Antioch relieved it got to play, now looks forward to Cary-Grove matchup

  • Antioch's TreShawn Watson makes a move through a gap in coverage against Grayslake North earlier this season.

      Antioch's TreShawn Watson makes a move through a gap in coverage against Grayslake North earlier this season. Joe Lewnard | Staff Photographer

Updated 11/7/2019 6:52 PM

No football team wants to go bye-bye this time of year.

And Antioch definitely didn't want a bye either.


The Sequoits were relieved that the Chicago teachers strike was resolved last week in time for their game against Chicago Mather. Had the strike not been resolved, Antioch would have won by forfeit.

But the game was played and the Sequoits got a 57-0 win that was beneficial to them on multiple fronts.

It was Antioch's fifth shutout of the season.

"We are so glad we had a game," Antioch coach Brian Glashagel said. "We are routine animals. We needed to play. We were way better off having a game than a bye."

All the Sequoits were better off.

Because Antioch was up 34-0 by halftime, Glashagel was able to liberally sub in his reserves right after halftime.

That gave Antioch's starters some extra time to rest up for this week's second round game against Cary-Grove, and it gave the reserves valuable experience.

by signing up you agree to our terms of service

"At this point in the season, it's fine to get your starters out. It's a war of attrition now on a lot of rosters. There are a lot of injuries and guys dinged up. If you can get your starters off the field and get them some rest and keep them healthy, that's good.

"And it's also good to get all your other kids in, too. We played a lot of guys and you want to get (reserves) playing time in a playoff situation if you can."

Finally healthy: After missing the majority of the season with a knee injury, Antioch wide receiver TreShawn Watson is finally back.

Watson has spent most of the fall rehabbing an MCL injury, and that left the Antioch offense without one of its best receiving threats.

"Tre has really done a ton of exercises and stretches and all kinds of things to get back," Antioch coach Brian Glashagel said. "We used him sparingly (in the first round against Mather last week). It was almost like a scrimmage for him. But it was so good to see him back out there."


Not this time: It was just one year ago that Antioch coach Brian Glashagel was watching Cary-Grove run through a playoff practice.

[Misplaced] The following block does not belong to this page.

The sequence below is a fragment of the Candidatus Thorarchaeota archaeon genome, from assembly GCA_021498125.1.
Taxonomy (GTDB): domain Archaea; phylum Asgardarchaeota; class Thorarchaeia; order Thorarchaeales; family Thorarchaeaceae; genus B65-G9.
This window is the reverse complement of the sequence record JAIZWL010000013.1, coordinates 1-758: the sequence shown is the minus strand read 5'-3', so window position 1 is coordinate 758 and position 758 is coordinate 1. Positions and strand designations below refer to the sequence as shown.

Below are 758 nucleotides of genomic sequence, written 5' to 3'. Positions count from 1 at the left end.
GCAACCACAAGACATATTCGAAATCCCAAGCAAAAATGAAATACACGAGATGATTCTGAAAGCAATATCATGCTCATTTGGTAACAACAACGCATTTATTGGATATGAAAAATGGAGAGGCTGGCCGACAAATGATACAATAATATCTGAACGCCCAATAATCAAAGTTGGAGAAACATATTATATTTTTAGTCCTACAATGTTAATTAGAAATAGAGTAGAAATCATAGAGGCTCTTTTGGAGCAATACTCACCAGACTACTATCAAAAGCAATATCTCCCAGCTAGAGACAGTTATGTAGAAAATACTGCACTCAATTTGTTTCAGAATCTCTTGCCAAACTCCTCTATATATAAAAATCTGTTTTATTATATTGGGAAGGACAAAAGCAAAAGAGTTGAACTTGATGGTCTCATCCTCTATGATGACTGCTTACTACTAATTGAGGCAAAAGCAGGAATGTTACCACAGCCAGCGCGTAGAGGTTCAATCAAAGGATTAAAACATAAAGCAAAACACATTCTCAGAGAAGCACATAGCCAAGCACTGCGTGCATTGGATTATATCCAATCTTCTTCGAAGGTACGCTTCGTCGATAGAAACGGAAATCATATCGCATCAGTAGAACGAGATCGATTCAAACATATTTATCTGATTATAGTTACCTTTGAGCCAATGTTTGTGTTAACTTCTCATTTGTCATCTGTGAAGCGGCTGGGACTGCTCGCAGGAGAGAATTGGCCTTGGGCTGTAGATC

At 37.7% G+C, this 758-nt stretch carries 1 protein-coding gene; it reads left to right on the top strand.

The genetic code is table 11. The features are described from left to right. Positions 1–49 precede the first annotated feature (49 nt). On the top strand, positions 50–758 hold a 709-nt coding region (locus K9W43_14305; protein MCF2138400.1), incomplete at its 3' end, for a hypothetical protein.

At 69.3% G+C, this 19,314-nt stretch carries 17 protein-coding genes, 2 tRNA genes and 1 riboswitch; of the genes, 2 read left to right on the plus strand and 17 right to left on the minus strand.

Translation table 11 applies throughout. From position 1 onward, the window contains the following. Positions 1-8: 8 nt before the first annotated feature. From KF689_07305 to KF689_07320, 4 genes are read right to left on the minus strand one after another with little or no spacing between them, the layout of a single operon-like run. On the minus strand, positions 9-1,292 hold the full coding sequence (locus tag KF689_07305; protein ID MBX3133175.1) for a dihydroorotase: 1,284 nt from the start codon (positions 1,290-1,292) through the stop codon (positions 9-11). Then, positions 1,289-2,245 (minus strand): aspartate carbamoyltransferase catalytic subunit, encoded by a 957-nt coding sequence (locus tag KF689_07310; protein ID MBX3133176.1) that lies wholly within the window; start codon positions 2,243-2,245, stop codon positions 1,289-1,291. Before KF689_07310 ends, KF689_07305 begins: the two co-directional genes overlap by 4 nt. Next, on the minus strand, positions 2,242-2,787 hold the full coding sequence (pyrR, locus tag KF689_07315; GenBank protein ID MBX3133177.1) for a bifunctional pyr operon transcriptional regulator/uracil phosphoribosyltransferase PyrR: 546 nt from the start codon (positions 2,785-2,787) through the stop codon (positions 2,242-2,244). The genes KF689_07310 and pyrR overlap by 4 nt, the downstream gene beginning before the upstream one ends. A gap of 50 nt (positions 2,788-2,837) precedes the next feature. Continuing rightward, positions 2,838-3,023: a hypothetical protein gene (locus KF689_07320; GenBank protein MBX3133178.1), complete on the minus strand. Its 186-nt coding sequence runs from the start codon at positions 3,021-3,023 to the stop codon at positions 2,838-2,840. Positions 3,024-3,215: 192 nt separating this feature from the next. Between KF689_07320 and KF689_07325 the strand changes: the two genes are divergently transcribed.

Suffice it to say, he hasn't done that this year.

Glashagel's Sequoits are taking on host Cary-Grove at 1 p.m. on Saturday in a Class 6A second-round playoff game.

Cary-Grove is the defending Class 6A undefeated (14-0) state champion from 2018.

"So last year, we lost to Notre Dame in the quarterfinals and then Cary-Grove was going to play Notre Dame the next week in the semifinals and I'm a football junkie and I thought it would be interesting to see how Cary-Grove was going to prepare for the team we just lost to," Glashagel said. "So I called (Cary-Grove coach) Brad Seaburg to ask if we could come watch them practice and he was great about it.

"It was fun to see how (Cary-Grove) did things and how they prepare. They do things the right way and they've got great coaches and they've really gotten their players to buy into their system."

So does Glashagel feel more confident about facing Cary-Grove after getting such a close-up look at the Trojans during their championship run last season?

"Well, I'm not sure there really is an inside scoop here," Glashagel said with a laugh. "When you play a top-notch program like Cary-Grove, you might know what they're going to do, but you still might not be able to stop it. We are having to go play the state champs on their field. It will be a tall task for us."

Camp days: It wasn't that long ago that the Hersey coach Joe Pardun and Lake Zurich coach Ron Planz were on the same side.

On Saturday, their teams will be clashing in a Class 7A second-round playoff game.

But for many years in the recent past, Pardun used to take his teams to summer camp at Elmhurst College, where Pardun was the head coach until he took the job at Lake Zurich prior to this season.

"We would work with the kids, but we also worked with the coaches from Hersey on professional development. We'd look at film, we'd talk about their seasons and what they wanted to improve on and their goals," Planz said. "It was fun to work with (Pardun) and they've got a great program there (at Hersey).

"I just talked to (Pardun) and I was telling him how I really enjoy preparing for programs that I really respect, where the coaches are really good and the way they do things is the right way. That's how I see the program at Hersey."

Article Comments ()
Guidelines: Keep it civil and on topic; no profanity, vulgarity, slurs or personal attacks. People who harass others or joke about tragedies will be blocked. If a comment violates these standards or our terms of service, click the X in the upper right corner of the comment box. To find our more, read our FAQ.